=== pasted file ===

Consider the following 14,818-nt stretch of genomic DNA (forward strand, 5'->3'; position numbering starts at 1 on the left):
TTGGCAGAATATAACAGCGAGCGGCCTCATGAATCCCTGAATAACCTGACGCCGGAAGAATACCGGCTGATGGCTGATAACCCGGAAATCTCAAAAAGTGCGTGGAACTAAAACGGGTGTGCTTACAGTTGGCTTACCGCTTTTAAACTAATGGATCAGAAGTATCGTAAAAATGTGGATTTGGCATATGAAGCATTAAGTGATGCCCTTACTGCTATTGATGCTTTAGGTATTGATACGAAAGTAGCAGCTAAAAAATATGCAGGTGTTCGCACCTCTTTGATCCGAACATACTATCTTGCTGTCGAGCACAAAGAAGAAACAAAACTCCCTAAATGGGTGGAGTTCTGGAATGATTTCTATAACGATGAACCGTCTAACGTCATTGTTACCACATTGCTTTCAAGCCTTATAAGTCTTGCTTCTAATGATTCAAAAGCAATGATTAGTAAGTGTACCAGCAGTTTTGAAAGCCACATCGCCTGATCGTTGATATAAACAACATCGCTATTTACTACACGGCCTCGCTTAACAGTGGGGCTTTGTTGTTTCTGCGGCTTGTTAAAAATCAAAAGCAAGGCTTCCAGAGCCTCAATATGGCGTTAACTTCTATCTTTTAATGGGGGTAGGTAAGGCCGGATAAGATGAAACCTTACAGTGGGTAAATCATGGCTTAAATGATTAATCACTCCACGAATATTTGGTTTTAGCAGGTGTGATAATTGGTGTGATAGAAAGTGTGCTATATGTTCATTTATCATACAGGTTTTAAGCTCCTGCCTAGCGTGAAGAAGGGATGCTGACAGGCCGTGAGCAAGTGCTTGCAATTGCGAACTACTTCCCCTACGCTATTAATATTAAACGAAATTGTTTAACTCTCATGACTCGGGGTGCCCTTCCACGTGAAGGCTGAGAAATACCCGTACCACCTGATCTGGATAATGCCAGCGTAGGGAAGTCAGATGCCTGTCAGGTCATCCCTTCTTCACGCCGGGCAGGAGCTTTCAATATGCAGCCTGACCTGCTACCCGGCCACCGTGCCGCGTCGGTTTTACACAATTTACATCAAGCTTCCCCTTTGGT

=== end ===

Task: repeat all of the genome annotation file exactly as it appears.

Consider the following 14,818-nt stretch of genomic DNA (forward strand, 5'->3'; position numbering starts at 1 on the left):
TTGGCAGAATATAACAGCGAGCGGCCTCATGAATCCCTGAATAACCTGACGCCGGAAGAATACCGGCTGATGGCTGATAACCCGGAAATCTCAAAAAGTGCGTGGAACTAAAACGGGTGTGCTTACAGTTGGCTTACCGCTTTTAAACTAATGGATCAGAAGTATCGTAAAAATGTGGATTTGGCATATGAAGCATTAAGTGATGCCCTTACTGCTATTGATGCTTTAGGTATTGATACGAAAGTAGCAGCTAAAAAATATGCAGGTGTTCGCACCTCTTTGATCCGAACATACTATCTTGCTGTCGAGCACAAAGAAGAAACAAAACTCCCTAAATGGGTGGAGTTCTGGAATGATTTCTATAACGATGAACCGTCTAACGTCATTGTTACCACATTGCTTTCAAGCCTTATAAGTCTTGCTTCTAATGATTCAAAAGCAATGATTAGTAAGTGTACCAGCAGTTTTGAAAGCCACATCGCCTGATCGTTGATATAAACAACATCGCTATTTACTACACGGCCTCGCTTAACAGTGGGGCTTTGTTGTTTCTGCGGCTTGTTAAAAATCAAAAGCAAGGCTTCCAGAGCCTCAATATGGCGTTAACTTCTATCTTTTAATGGGGGTAGGTAAGGCCGGATAAGATGAAACCTTACAGTGGGTAAATCATGGCTTAAATGATTAATCACTCCACGAATATTTGGTTTTAGCAGGTGTGATAATTGGTGTGATAGAAAGTGTGCTATATGTTCATTTATCATACAGGTTTTAAGCTCCTGCCTAGCGTGAAGAAGGGATGCTGACAGGCCGTGAGCAAGTGCTTGCAATTGCGAACTACTTCCCCTACGCTATTAATATTAAACGAAATTGTTTAACTCTCATGACTCGGGGTGCCCTTCCACGTGAAGGCTGAGAAATACCCGTACCACCTGATCTGGATAATGCCAGCGTAGGGAAGTCAGATGCCTGTCAGGTCATCCCTTCTTCACGCCGGGCAGGAGCTTTCAATATGCAGCCTGACCTGCTACCCGGCCACCGTGCCGCGTCGGTTTTACACAATTTACATCAAGCTTCCCCTTTGGT